WASHINGTON — Sen. Marco Rubio isn't sure if he'll ultimately vote for the Republican budget this week.
That uncertainty will not prevent the Florida senator from introducing at least 20 amendments that closely resemble the hawkish foreign policy and middle-class-focused domestic policy agenda he talked up in stump speeches last year on the trail.
Rubio's amendments cover everything from changes to welfare and school choice (issues he's been talking about around the country for months now) to increasing the defense budget and cutting foreign aid to groups in Palestine "because of these entities' anti-Israel behavior and increasing foreign assistance for missile defense programs in Israel."
The Florida senator seems to be taking an early advantage of the opportunity to get some of his ideas onto the Republicans' budget — in a way other 2016 contenders are not. Sen. Ted Cruz, who launched his presidential bid earlier this week, has been traveling and not yet introduced anything as of Wednesday afternoon. A spokesman for Sen. Rand Paul said no decision had been made on if he'd introduce anything.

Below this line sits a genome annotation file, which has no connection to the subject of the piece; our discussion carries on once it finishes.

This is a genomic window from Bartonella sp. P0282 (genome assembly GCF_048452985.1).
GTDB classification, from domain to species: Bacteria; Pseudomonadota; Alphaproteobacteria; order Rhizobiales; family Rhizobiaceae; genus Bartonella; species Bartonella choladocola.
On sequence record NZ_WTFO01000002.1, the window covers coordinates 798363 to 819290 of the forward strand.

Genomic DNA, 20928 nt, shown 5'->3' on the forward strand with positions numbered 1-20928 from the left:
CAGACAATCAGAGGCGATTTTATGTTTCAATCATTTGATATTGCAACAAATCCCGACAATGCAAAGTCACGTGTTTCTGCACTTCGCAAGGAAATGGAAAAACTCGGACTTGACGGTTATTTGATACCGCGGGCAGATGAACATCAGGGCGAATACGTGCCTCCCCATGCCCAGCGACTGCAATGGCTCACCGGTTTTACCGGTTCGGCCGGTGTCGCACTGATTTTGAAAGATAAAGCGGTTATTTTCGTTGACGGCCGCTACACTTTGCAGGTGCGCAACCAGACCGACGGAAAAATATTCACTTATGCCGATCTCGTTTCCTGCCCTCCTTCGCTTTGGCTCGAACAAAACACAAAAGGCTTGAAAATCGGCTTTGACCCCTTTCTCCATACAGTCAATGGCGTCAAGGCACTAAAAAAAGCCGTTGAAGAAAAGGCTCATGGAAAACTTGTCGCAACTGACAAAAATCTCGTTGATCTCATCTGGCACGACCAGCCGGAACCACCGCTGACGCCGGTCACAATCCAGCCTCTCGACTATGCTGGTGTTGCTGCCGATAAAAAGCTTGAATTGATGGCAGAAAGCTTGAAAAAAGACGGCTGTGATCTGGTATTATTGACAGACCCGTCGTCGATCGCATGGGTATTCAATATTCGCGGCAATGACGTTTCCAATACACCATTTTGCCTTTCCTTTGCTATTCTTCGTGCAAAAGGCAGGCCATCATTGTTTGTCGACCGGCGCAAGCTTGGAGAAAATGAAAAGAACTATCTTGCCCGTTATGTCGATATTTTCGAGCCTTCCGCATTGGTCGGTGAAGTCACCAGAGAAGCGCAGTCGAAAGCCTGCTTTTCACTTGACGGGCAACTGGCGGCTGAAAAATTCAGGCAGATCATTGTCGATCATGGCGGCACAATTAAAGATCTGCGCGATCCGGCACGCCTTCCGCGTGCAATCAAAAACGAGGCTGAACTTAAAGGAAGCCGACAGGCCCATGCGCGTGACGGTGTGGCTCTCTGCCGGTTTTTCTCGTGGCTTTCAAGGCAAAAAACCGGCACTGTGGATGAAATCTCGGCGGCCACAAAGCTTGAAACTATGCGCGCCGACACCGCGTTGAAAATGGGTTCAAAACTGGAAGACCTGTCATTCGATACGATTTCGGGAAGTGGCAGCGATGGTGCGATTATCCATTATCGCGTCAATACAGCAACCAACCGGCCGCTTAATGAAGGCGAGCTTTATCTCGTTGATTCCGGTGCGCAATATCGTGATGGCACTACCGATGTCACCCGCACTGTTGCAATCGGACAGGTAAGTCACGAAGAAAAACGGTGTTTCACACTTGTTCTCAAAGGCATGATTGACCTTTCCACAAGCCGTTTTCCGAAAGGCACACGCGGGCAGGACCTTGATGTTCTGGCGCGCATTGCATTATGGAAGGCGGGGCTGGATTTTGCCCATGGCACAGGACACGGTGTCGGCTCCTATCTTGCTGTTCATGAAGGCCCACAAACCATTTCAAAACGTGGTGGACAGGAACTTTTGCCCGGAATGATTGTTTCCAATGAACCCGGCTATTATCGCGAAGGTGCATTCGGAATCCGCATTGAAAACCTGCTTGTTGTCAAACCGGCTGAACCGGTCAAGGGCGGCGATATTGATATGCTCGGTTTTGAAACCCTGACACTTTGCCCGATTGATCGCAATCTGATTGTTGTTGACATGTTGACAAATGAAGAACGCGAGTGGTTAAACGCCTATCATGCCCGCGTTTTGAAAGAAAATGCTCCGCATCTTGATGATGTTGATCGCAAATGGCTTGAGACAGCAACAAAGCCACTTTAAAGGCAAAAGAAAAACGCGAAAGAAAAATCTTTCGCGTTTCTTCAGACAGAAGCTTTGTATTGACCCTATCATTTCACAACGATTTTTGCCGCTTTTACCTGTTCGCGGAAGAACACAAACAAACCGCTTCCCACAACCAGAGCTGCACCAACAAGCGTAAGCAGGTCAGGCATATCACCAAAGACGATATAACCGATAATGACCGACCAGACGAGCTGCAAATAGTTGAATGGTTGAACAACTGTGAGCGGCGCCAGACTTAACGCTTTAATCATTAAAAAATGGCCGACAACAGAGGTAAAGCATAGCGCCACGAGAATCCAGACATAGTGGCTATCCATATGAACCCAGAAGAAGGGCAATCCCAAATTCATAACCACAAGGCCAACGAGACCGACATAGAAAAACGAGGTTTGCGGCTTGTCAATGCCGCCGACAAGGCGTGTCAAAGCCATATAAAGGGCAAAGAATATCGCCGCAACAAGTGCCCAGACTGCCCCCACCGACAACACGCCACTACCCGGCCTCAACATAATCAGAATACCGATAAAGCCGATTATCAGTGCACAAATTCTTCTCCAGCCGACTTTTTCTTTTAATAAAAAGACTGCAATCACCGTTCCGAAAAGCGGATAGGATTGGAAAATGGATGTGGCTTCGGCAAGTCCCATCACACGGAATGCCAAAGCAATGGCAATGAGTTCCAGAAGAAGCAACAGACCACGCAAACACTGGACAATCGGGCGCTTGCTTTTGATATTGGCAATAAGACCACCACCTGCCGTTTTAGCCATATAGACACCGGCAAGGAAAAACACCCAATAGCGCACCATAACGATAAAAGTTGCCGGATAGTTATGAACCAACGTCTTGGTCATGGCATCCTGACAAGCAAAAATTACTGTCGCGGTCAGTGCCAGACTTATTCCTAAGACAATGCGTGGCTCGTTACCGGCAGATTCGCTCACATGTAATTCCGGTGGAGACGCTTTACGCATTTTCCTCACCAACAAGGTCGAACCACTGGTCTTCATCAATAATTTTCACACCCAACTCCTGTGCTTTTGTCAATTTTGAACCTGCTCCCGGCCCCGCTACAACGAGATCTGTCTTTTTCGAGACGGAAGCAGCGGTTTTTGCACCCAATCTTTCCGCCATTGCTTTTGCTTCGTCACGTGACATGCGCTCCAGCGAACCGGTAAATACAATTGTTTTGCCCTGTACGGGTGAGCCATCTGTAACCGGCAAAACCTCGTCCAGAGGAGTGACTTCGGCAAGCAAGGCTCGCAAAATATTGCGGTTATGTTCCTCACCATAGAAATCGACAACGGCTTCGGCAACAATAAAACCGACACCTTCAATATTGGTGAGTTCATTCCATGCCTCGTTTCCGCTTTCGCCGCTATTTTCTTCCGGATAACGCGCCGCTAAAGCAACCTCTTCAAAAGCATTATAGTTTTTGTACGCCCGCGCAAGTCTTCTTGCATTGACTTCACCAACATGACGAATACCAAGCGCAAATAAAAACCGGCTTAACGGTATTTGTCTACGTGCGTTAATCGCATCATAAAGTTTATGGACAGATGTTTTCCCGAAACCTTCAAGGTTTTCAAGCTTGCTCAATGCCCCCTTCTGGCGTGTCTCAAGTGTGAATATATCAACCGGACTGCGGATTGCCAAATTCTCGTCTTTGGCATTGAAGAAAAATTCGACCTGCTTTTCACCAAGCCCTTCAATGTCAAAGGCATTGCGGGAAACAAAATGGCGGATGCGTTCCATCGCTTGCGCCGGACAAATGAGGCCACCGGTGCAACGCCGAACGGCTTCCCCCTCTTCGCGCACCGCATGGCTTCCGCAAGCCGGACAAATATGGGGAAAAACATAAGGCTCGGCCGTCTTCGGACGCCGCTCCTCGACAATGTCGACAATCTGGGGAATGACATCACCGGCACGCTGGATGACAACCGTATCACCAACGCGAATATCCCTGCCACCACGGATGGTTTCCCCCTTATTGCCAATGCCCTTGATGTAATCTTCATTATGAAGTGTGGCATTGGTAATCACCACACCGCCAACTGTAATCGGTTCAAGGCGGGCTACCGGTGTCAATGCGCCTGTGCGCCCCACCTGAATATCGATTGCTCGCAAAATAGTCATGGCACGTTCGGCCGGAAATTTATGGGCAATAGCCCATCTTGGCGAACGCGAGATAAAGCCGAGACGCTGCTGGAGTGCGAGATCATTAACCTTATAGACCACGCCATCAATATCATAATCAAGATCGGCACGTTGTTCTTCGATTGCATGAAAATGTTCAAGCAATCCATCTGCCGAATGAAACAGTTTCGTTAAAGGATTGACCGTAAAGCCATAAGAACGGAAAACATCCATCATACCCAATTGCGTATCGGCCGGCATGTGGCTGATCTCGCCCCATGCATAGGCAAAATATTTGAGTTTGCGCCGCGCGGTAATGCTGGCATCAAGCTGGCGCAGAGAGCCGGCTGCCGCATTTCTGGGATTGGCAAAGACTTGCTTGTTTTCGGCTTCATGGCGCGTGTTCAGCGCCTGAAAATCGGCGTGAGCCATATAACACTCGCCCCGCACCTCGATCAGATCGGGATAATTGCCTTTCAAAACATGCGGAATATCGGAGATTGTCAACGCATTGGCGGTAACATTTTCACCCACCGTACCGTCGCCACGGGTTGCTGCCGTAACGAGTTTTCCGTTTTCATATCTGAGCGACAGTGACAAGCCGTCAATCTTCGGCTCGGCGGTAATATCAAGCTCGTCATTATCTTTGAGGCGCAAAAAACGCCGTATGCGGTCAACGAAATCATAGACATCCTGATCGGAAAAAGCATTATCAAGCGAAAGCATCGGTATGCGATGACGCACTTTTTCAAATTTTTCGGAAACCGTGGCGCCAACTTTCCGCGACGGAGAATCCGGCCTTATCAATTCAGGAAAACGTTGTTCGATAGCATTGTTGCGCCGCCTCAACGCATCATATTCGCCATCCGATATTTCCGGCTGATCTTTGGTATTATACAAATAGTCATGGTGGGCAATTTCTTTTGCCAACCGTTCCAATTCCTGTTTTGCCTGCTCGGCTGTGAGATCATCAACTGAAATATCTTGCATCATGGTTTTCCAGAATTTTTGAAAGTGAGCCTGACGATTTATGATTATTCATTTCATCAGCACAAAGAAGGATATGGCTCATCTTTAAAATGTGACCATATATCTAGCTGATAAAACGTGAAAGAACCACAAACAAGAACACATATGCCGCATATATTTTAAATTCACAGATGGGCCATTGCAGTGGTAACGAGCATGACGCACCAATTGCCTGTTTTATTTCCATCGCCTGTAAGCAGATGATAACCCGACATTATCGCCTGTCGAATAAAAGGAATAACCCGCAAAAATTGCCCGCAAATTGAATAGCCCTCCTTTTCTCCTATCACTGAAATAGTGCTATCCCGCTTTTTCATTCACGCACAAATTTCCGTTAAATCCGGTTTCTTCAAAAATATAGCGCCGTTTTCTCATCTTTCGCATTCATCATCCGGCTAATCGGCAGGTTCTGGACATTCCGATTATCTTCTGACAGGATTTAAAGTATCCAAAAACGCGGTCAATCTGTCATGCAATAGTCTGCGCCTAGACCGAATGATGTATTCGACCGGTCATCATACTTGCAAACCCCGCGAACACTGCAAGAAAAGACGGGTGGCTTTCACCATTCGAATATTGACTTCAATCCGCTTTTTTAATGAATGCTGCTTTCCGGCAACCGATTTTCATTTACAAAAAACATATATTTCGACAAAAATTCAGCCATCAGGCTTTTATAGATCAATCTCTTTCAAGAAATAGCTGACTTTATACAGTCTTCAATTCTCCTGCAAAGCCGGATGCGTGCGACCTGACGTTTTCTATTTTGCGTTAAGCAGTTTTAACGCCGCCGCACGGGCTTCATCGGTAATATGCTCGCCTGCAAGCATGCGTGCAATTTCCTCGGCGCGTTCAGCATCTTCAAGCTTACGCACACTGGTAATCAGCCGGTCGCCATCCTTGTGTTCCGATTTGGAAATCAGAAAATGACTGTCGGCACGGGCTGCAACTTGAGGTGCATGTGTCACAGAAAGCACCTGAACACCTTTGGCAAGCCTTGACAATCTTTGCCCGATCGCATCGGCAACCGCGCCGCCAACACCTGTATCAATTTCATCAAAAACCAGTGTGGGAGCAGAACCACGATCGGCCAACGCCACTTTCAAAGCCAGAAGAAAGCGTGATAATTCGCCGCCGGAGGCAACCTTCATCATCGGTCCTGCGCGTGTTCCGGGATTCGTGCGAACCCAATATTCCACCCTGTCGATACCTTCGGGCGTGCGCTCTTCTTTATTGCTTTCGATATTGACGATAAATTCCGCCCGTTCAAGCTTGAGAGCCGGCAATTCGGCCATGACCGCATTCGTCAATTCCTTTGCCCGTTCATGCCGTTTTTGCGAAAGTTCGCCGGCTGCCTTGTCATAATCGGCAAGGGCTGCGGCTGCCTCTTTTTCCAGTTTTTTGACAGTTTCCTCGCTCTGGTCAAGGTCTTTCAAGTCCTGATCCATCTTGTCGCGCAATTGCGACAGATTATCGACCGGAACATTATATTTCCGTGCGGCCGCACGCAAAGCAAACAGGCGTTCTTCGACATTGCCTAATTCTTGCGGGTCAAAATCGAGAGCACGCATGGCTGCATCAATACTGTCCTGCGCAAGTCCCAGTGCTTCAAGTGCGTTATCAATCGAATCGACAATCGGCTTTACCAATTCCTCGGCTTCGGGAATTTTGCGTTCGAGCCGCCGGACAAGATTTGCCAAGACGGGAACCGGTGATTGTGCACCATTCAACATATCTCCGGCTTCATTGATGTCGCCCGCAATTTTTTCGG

Senators often use the amendment process to put up legislation they can hail down the road in campaign ads (or force other senators to make uncomfortable votes).
Even if Rubio gets everything he wants on the budget, though, he wouldn't commit to voting for the final product telling reporters Wednesday he has "concerns about a lot of the ways the numbers add up," and he was continuing to look at them. But even if he doesn't vote for it and some of his amendments will fail, it's an opportunity to lay down a real marker on where his priorities are heading into 2016.
Other amendments Rubio will introduce include one dealing with religious freedom and another to repeal Obamacare's "risk corridors"— again, something Rubio has pushed for over a year. Rubio's first move was to introduce an amendment to increase defense spending along with Sen. Tom Cotton and he spoke on the floor to argue that "defense spending should be driven by the strategy."
"In essence, to put it succinctly, we should not have a strategy that's based on limited resources: 'We're going to have to do the best we can with limited resources,'" Rubio said. "We should first outline a strategy."
The message in the amendment is clear: Rubio wants to been seen as serious about defense and his foreign policy credentials, and show what he plans to do about it. Rubio and Cotton's amendment would boost defense spending to numbers projected by former Defense Secretary Robert Gates in 2012 to $661 billion.
"It increases the funding to the Gates number which is the last time a group of bipartisan experts told us what the defense needs were for our country," Rubio told reporters on Wednesday. "We'll hopefully get a vote on that and see how it plays out."